You’ve saved for years so you can enjoy a comfortable retirement. Now prepare to give some of that money back to Uncle Sam. Taxes could take a big bite out of your savings, leaving you with less money for living expenses. Here’s a look at how some common sources of retirement income are taxed.
Withdrawals from traditional IRAs and 401(k) plans are taxed as ordinary income, which means at your top tax bracket. Withdrawals of earnings from your Roth IRA, on the other hand, are tax-free as long as the Roth has been open for at least five years and you’re 59 1/2 or older. You can withdraw contributions to your Roth IRA tax-free at any time, since you made the original contributions with after-tax money.
When it comes to your taxable accounts, the tax hit will depend on the types of investments you own and how long you’ve owned them. Interest on savings accounts and CDs is taxed as ordinary income. If you’re in the 10% or 15% tax bracket, you’ll pay 0% on capital gains from the sale of stocks, mutual funds and other investments you’ve owned for more than a year. Most others pay 15% on long-term capital gains.
Will you receive a private or government pension when you retire? That’s a nice benefit, but it’s also taxable, usually at your ordinary income rate. Some retirees are surprised to discover that a portion of their Social Security benefits may also be taxable. Depending on your other sources of income, up to 85% of your benefits could be taxed.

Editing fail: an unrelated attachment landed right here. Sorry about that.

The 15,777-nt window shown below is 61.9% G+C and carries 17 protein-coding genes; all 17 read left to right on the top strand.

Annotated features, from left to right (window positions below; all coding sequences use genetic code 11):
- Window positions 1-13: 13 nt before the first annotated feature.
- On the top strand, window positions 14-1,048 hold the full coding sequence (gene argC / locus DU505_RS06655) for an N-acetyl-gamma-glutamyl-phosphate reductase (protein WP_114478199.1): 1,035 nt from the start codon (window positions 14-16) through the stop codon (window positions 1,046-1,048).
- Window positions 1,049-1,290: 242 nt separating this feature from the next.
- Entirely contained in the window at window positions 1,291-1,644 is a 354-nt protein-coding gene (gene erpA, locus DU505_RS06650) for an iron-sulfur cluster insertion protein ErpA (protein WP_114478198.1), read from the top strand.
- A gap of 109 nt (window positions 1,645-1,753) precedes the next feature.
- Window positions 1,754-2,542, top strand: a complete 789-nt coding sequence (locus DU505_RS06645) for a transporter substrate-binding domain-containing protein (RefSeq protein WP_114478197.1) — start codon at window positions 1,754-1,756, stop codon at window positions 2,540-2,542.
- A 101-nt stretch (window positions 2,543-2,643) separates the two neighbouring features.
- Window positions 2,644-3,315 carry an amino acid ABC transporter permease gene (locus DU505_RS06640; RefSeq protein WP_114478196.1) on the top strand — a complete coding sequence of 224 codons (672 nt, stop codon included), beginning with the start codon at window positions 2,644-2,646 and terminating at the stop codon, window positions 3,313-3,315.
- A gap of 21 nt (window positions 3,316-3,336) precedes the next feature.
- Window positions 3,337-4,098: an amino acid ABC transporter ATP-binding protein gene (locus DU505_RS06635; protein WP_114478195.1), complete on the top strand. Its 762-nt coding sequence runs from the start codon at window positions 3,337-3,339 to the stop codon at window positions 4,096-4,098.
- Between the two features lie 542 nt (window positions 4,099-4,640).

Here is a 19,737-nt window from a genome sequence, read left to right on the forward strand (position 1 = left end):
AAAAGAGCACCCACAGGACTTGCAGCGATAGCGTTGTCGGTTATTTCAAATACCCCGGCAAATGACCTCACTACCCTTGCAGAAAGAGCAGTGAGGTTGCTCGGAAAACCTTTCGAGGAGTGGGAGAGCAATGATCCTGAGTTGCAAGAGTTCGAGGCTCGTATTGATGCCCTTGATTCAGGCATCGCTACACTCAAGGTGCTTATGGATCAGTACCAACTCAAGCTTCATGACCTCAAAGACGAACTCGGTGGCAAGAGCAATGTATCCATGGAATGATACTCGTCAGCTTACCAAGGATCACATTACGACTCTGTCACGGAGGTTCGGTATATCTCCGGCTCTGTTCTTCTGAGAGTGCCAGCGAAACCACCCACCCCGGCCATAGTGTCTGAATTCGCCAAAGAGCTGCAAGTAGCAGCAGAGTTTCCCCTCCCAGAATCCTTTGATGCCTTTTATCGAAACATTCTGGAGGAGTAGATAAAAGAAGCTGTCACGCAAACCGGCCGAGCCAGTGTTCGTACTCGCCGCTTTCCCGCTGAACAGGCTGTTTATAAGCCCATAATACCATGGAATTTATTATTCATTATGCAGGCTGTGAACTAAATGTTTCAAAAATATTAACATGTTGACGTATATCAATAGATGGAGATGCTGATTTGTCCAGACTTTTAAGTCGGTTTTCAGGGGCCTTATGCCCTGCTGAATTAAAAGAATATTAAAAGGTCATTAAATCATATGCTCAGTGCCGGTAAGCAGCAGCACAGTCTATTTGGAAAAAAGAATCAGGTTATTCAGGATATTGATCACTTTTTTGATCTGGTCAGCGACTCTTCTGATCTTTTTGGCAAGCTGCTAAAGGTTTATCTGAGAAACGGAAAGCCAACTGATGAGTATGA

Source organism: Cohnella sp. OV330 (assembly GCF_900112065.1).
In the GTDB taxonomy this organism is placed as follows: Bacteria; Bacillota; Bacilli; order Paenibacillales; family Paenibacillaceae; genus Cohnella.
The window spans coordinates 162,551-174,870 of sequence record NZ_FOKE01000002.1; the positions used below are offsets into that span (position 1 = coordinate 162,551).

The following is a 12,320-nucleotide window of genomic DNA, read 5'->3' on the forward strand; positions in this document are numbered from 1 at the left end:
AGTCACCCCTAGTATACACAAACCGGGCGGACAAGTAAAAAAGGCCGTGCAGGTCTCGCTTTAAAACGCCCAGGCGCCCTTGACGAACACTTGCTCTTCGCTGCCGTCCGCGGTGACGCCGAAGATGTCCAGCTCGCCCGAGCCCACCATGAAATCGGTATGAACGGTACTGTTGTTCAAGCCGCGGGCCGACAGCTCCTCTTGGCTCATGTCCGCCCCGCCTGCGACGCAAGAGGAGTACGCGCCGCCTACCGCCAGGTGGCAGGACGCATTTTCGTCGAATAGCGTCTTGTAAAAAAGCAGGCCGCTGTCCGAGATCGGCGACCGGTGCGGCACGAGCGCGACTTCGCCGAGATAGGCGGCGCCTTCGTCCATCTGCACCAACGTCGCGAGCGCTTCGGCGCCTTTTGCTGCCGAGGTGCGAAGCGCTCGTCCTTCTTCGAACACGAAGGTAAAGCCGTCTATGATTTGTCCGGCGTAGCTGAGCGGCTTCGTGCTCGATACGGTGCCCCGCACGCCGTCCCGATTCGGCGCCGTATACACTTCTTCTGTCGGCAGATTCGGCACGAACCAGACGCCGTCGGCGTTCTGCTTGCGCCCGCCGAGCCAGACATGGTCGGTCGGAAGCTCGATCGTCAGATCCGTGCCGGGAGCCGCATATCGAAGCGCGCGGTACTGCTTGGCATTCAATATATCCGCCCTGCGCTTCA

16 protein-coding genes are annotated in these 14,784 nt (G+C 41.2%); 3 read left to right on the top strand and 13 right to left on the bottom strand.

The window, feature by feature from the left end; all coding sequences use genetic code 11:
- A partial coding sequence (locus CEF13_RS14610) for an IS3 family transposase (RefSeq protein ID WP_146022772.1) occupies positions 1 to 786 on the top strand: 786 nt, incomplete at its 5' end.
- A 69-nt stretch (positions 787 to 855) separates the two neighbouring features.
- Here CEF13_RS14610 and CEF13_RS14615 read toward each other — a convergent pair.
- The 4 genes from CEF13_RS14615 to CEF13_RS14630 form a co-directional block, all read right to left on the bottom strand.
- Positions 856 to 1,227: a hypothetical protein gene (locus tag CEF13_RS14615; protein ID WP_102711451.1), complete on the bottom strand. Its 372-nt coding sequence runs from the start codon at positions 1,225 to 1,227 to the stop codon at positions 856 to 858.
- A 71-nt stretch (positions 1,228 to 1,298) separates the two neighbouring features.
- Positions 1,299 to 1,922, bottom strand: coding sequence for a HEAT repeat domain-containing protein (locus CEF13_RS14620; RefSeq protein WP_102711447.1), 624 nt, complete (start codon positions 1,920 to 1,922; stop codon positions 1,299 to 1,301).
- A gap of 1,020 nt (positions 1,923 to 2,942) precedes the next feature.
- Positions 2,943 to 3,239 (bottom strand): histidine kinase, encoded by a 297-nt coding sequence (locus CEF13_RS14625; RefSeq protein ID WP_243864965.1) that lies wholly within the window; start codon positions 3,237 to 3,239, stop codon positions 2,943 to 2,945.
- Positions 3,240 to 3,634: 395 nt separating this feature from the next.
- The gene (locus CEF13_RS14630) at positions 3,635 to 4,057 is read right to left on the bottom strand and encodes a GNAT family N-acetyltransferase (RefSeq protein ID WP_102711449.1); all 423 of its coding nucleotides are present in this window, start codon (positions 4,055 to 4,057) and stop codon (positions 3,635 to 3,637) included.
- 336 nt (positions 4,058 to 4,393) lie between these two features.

Finally, don’t ignore the impact of state and local taxes on your retirement income. Moving across state lines—or across the country—could have a big impact on your tax bill. Seven states have no income tax, but that doesn’t always mean that moving to one of them will save you money. Some states with no income taxes make up the difference with high property or sales taxes. And many states that impose income taxes offer generous tax breaks for retirees that could wipe out your tax bill.
For a rundown on how each state taxes its retirees, take a look at our State-by-State Guide to Taxes on Retirees.
Block joined Kiplinger in June 2012 from USA Today, where she was a reporter and personal finance columnist for more than 15 years. Prior to that, she worked for the Akron Beacon-Journal and Dow Jones Newswires. In 1993, she was a Knight-Bagehot fellow in economics and business journalism at the Columbia University Graduate School of Journalism. She has a BA in communications from Bethany College in Bethany, W.Va.
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